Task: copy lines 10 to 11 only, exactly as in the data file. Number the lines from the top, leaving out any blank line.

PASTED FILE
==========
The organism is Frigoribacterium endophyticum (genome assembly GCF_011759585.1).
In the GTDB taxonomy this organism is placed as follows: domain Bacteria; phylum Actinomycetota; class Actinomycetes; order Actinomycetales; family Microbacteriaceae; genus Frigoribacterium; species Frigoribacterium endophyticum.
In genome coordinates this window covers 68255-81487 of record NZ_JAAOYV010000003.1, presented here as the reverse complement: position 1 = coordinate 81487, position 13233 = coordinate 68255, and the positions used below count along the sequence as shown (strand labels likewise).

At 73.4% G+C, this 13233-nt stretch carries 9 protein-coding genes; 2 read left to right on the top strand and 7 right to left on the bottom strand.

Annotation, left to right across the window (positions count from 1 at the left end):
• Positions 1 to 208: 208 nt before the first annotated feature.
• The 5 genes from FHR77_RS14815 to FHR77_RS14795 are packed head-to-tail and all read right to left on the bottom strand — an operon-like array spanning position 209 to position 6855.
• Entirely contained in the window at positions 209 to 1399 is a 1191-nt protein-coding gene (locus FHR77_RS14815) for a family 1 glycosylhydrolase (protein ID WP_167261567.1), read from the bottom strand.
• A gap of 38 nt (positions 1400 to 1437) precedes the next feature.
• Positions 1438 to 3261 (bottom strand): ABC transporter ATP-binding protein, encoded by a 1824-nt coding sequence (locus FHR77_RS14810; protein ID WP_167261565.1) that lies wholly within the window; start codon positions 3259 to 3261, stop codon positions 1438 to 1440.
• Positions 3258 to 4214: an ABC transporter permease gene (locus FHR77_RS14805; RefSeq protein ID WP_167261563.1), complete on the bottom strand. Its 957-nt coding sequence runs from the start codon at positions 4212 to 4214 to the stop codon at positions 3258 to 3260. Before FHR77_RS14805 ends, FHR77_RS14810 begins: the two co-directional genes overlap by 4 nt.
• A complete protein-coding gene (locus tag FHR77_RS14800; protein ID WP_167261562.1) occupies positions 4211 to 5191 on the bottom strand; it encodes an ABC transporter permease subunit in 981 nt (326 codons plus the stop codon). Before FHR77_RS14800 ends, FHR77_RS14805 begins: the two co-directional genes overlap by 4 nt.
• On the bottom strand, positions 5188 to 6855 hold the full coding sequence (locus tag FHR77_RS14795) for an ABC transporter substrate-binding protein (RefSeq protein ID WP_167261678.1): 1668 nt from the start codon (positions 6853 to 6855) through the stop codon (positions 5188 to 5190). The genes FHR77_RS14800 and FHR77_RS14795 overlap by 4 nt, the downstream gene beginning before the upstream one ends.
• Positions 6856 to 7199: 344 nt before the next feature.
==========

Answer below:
• Positions 1438 to 3261 (bottom strand): ABC transporter ATP-binding protein, encoded by a 1824-nt coding sequence (locus FHR77_RS14810; protein ID WP_167261565.1) that lies wholly within the window; start codon positions 3259 to 3261, stop codon positions 1438 to 1440.
• Positions 3258 to 4214: an ABC transporter permease gene (locus FHR77_RS14805; RefSeq protein ID WP_167261563.1), complete on the bottom strand. Its 957-nt coding sequence runs from the start codon at positions 4212 to 4214 to the stop codon at positions 3258 to 3260. Before FHR77_RS14805 ends, FHR77_RS14810 begins: the two co-directional genes overlap by 4 nt.